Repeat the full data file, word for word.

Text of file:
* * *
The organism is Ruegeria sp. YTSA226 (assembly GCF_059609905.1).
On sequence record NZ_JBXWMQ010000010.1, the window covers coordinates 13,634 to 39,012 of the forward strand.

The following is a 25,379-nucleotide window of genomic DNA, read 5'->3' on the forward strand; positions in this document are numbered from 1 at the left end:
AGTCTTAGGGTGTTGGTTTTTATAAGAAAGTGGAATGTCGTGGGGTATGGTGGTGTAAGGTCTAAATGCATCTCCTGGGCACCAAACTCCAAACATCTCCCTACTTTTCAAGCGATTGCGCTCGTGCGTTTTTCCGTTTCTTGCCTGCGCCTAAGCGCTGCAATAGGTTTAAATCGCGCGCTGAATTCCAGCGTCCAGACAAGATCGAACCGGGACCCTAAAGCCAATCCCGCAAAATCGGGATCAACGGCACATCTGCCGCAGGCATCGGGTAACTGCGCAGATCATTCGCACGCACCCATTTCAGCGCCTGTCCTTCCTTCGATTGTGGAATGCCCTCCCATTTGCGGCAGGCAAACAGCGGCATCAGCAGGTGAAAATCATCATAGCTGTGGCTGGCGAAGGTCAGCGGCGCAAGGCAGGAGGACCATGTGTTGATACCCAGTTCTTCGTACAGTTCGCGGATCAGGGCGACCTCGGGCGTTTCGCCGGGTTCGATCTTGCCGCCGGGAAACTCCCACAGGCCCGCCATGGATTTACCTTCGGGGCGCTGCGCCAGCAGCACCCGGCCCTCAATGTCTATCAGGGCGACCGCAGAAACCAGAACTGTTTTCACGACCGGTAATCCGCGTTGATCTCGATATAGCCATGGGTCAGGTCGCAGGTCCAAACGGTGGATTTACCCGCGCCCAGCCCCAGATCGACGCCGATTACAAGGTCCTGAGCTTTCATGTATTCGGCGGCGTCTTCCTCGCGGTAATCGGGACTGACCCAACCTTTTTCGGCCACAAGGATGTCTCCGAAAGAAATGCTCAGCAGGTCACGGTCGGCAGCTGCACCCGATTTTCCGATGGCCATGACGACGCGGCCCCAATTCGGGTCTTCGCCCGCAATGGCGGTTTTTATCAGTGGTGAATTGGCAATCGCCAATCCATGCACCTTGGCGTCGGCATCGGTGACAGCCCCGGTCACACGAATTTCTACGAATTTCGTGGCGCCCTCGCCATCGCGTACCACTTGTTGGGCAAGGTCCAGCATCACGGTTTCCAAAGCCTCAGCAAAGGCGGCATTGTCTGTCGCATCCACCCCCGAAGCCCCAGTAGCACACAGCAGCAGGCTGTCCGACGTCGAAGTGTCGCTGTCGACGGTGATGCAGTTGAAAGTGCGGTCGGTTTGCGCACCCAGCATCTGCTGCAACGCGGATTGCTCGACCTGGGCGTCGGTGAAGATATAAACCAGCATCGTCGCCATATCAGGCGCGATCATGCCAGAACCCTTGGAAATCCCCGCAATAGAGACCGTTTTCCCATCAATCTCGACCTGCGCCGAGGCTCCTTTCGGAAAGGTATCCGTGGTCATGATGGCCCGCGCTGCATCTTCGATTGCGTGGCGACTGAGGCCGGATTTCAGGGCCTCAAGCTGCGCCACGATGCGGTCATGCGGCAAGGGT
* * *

The organism is Ruegeria sp. YTSA226 (assembly GCF_059609905.1).
On sequence record NZ_JBXWMQ010000010.1, the window covers coordinates 13,634 to 39,012 of the forward strand.

The following is a 25,379-nucleotide window of genomic DNA, read 5'->3' on the forward strand; positions in this document are numbered from 1 at the left end:
AGTCTTAGGGTGTTGGTTTTTATAAGAAAGTGGAATGTCGTGGGGTATGGTGGTGTAAGGTCTAAATGCATCTCCTGGGCACCAAACTCCAAACATCTCCCTACTTTTCAAGCGATTGCGCTCGTGCGTTTTTCCGTTTCTTGCCTGCGCCTAAGCGCTGCAATAGGTTTAAATCGCGCGCTGAATTCCAGCGTCCAGACAAGATCGAACCGGGACCCTAAAGCCAATCCCGCAAAATCGGGATCAACGGCACATCTGCCGCAGGCATCGGGTAACTGCGCAGATCATTCGCACGCACCCATTTCAGCGCCTGTCCTTCCTTCGATTGTGGAATGCCCTCCCATTTGCGGCAGGCAAACAGCGGCATCAGCAGGTGAAAATCATCATAGCTGTGGCTGGCGAAGGTCAGCGGCGCAAGGCAGGAGGACCATGTGTTGATACCCAGTTCTTCGTACAGTTCGCGGATCAGGGCGACCTCGGGCGTTTCGCCGGGTTCGATCTTGCCGCCGGGAAACTCCCACAGGCCCGCCATGGATTTACCTTCGGGGCGCTGCGCCAGCAGCACCCGGCCCTCAATGTCTATCAGGGCGACCGCAGAAACCAGAACTGTTTTCACGACCGGTAATCCGCGTTGATCTCGATATAGCCATGGGTCAGGTCGCAGGTCCAAACGGTGGATTTACCCGCGCCCAGCCCCAGATCGACGCCGATTACAAGGTCCTGAGCTTTCATGTATTCGGCGGCGTCTTCCTCGCGGTAATCGGGACTGACCCAACCTTTTTCGGCCACAAGGATGTCTCCGAAAGAAATGCTCAGCAGGTCACGGTCGGCAGCTGCACCCGATTTTCCGATGGCCATGACGACGCGGCCCCAATTCGGGTCTTCGCCCGCAATGGCGGTTTTTATCAGTGGTGAATTGGCAATCGCCAATCCATGCACCTTGGCGTCGGCATCGGTGACAGCCCCGGTCACACGAATTTCTACGAATTTCGTGGCGCCCTCGCCATCGCGTACCACTTGTTGGGCAAGGTCCAGCATCACGGTTTCCAAAGCCTCAGCAAAGGCGGCATTGTCTGTCGCATCCACCCCCGAAGCCCCAGTAGCACACAGCAGCAGGCTGTCCGACGTCGAAGTGTCGCTGTCGACGGTGATGCAGTTGAAAGTGCGGTCGGTTTGCGCACCCAGCATCTGCTGCAACGCGGATTGCTCGACCTGGGCGTCGGTGAAGATATAAACCAGCATCGTCGCCATATCAGGCGCGATCATGCCAGAACCCTTGGAAATCCCCGCAATAGAGACCGTTTTCCCATCAATCTCGACCTGCGCCGAGGCTCCTTTCGGAAAGGTATCCGTGGTCATGATGGCCCGCGCTGCATCTTCGATTGCGTGGCGACTGAGGCCGGATTTCAGGGCCTCAAGCTGCGCCACGATGCGGTCATGCGGCAAGGGT